Animal Factory is based upon the 1977 novel by Edward Bunker, which was partially inspired by his own time in and out of jail until his parole in 1975. His debut novel No Beast So Fierce was published while he still was behind bars, and became an instant sensation in the crime-fiction world. By the end of the decade it had been made into the film Straight Time. Bunker co-wrote the script and had a bit part in the film, and ended up having a mixed view of the final product. However, in my opinion Straight Time is probably the best film ever made about a criminal trying to go “straight,” and Dustin Hoffman’s greatest performance.
Bunker would get some fame because of Straight Time and his books, and throughout the ’80s he had small parts in Hollywood films: Miracle Mile and The Running Man are my personal favourite Bunker bit parts from during this time. He also co-wrote the script for the fun but vastly overrated Runaway Train, which elevated his notoriety in Hollywood. Most people today know him as Mr. Blue in Reservoir Dogs, and despite butting heads in a friendly way with Quentin Tarantino over the dialogue, it would mark Bunker becoming a more widely known figure in film as well as literature.
Animal Factory was directed by his Dogs co-star Steve Buscemi, in his second directorial effort (Buscemi also has a small role in the film), and it’s undeniably the best American prison film so far this century.
Like Darren Aronofsky when he did Requiem for a Dream, Buscemi decided to reset the story to the modern day. Both saw the obviously universal aspects of their films, themes that transcend the time they were originally set in. It never seems like a decision made due to the film’s comparably small budgets, even though that probably played a role. Animal Factory conveys the reality of prison life, which is incredibly rare. It’s set in San Quentin, but for obvious reasons they didn’t shoot there. However, they did shoot at a real prison, and most of the film’s extras were inmates at the prison.
Edward Furlong plays the protagonist, Ron Decker, who gets sent to the slammer for a small marijuana offence. He is soon under the wing of the hardened older inmate Earl Copen (Willem Dafoe), who teaches him the ropes of prison life. You see the how Ron deals with the onslaught of assault, rape attempts, and drugs in the prison, and how he navigates his way through it with the help of Earl.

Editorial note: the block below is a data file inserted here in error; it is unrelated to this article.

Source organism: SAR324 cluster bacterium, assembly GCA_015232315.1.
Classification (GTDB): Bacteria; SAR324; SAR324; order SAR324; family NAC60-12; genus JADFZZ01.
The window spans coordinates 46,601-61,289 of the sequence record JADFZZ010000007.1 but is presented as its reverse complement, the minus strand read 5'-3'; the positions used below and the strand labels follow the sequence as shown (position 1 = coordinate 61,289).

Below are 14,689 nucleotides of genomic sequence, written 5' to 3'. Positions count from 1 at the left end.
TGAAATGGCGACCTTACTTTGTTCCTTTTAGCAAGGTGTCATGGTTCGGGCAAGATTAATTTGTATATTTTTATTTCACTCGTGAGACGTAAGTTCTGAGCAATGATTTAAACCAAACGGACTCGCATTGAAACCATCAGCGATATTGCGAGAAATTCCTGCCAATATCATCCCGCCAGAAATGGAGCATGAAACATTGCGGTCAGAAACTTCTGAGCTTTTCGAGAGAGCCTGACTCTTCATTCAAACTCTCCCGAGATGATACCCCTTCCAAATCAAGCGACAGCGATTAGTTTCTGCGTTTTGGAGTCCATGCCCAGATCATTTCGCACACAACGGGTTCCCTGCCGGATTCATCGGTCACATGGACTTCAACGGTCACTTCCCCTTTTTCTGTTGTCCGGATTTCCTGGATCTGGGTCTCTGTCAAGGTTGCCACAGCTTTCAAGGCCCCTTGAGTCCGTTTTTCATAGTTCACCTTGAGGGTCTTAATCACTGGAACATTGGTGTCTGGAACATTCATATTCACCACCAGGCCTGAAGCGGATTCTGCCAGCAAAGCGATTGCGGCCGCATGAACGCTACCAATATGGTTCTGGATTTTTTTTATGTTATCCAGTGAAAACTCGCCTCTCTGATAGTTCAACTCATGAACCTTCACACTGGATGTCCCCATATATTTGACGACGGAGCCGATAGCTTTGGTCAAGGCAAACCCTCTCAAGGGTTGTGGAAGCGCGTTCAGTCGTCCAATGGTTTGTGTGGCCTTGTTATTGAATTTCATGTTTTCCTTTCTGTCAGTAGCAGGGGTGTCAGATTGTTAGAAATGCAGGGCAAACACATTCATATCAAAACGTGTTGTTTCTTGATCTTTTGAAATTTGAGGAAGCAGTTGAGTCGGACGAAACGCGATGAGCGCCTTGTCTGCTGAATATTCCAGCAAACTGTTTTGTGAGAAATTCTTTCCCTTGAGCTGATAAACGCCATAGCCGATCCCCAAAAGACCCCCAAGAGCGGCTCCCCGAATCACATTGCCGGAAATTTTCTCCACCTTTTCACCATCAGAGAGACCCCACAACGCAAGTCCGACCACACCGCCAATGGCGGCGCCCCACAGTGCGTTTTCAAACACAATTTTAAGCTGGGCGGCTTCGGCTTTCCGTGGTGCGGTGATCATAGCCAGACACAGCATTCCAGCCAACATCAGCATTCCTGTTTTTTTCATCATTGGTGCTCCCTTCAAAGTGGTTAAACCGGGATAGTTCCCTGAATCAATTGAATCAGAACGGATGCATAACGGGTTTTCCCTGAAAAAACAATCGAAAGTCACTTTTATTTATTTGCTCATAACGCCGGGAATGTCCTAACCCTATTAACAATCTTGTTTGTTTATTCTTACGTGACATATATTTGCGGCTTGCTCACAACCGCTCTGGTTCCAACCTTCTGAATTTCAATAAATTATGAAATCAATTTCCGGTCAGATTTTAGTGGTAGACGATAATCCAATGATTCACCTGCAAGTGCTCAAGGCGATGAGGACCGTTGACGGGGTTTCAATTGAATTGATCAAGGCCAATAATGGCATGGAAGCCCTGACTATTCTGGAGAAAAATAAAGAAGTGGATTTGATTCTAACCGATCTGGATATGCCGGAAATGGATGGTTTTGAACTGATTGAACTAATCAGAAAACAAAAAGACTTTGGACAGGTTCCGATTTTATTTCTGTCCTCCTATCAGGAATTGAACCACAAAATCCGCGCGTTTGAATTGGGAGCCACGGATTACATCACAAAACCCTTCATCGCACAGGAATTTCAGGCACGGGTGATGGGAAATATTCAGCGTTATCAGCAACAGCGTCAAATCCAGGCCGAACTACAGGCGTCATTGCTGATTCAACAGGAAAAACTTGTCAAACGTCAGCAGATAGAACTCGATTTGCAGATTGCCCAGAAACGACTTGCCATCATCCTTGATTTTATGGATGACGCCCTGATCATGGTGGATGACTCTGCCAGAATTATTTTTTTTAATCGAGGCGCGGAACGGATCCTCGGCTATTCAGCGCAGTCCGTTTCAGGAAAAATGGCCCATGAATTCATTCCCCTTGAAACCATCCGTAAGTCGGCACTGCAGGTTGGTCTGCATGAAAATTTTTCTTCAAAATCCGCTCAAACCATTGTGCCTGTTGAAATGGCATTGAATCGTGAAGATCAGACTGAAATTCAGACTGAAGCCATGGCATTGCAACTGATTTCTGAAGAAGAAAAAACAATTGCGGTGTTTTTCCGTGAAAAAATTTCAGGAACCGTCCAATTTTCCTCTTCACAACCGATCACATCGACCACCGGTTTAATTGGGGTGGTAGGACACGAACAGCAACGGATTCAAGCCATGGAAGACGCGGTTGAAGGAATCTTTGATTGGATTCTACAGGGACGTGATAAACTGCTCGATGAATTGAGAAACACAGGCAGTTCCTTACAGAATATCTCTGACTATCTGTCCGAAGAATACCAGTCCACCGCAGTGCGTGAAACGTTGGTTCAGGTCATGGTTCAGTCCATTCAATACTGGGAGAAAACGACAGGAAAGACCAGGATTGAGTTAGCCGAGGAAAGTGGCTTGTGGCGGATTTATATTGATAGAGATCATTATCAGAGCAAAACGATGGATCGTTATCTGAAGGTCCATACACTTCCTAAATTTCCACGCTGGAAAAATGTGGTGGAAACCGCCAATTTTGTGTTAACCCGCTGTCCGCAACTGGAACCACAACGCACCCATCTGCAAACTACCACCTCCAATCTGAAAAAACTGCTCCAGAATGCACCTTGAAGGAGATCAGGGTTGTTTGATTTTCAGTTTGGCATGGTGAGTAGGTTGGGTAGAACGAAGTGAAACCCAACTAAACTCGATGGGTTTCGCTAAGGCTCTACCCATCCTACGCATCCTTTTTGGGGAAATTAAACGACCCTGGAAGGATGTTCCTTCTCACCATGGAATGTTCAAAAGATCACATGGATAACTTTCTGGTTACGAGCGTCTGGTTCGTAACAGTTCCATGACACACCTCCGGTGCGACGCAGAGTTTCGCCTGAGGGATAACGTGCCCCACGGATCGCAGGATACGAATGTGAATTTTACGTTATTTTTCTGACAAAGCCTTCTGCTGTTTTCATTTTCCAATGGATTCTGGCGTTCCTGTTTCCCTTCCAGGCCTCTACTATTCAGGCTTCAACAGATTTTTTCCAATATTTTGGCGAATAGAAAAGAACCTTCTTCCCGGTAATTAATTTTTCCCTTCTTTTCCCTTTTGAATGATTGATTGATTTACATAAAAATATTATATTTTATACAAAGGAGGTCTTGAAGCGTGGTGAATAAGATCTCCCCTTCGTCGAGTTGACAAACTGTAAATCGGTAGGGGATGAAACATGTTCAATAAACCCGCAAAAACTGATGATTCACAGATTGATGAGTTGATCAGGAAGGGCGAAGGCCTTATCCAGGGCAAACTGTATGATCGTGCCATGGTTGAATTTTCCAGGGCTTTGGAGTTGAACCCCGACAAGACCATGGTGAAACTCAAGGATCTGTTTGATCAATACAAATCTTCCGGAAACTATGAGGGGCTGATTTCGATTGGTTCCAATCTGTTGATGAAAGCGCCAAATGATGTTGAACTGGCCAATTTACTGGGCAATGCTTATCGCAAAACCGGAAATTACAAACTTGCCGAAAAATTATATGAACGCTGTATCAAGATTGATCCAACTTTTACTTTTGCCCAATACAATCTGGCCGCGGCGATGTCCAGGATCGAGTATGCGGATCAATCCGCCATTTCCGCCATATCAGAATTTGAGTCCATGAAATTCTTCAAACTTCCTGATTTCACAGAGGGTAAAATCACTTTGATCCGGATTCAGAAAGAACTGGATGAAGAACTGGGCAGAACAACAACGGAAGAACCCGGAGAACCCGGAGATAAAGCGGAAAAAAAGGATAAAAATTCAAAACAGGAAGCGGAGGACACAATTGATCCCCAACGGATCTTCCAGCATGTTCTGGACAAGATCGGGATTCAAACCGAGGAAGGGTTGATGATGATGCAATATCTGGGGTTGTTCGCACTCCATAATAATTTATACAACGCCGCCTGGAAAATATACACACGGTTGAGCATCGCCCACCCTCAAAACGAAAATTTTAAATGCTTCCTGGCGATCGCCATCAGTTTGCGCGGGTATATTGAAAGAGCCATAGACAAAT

The film is helped enormously by an outstanding supporting cast, including Mickey Rourke, who is unrecognisable as the transsexual Jan. Rourke flew in to do his scenes in the full get-up, and got some interesting looks on the plane. John Heard plays Ron’s father, and you really get a feeling of his pain of seeing his son behind bars in only a few scenes. The rest of the cast are people like Mark Boone, Jr., who was Buscemi’s comedy partner during his punk rock days, and Seymour Cassel as one of the guards. Danny Trejo also appears as one of the inmates—he and Bunker actually went way back, as they were in San Quentin together during the ’60s and remained lifelong friends. They reconnected when they worked together on Runaway Train.
Animal Factory was little-seen when it first came out in 2000, but had a good reception at the Sundance film festival. The film’s stature has only grown since it came out on DVD, helping more people to discover it. We all know that Steve Buscemi is one of the greatest actors alive, but he is also one of the best American directors of the last 20 years. His first three films as a director are as strong a run as any other director of his generation. Buscemi’s 4th film, Interview, is merely OK, and he has worked in TV since. However, news of him adapting William S. Burroughs’ Queer has been persistent, so hopefully that is on the horizon.
The disc is fairly light on the extras, but ports over the commentary by Bunker and Trejo from the original DVD. The new extra is the critic Barry Forshaw talking about his experiences meeting Bunker, and his life and work in general. The region 1 DVD had some short but decent interviews with Buscemi and some of the cast, which were sadly not transferred to this release. The first pressing includes a booklet by Glenn Kenny.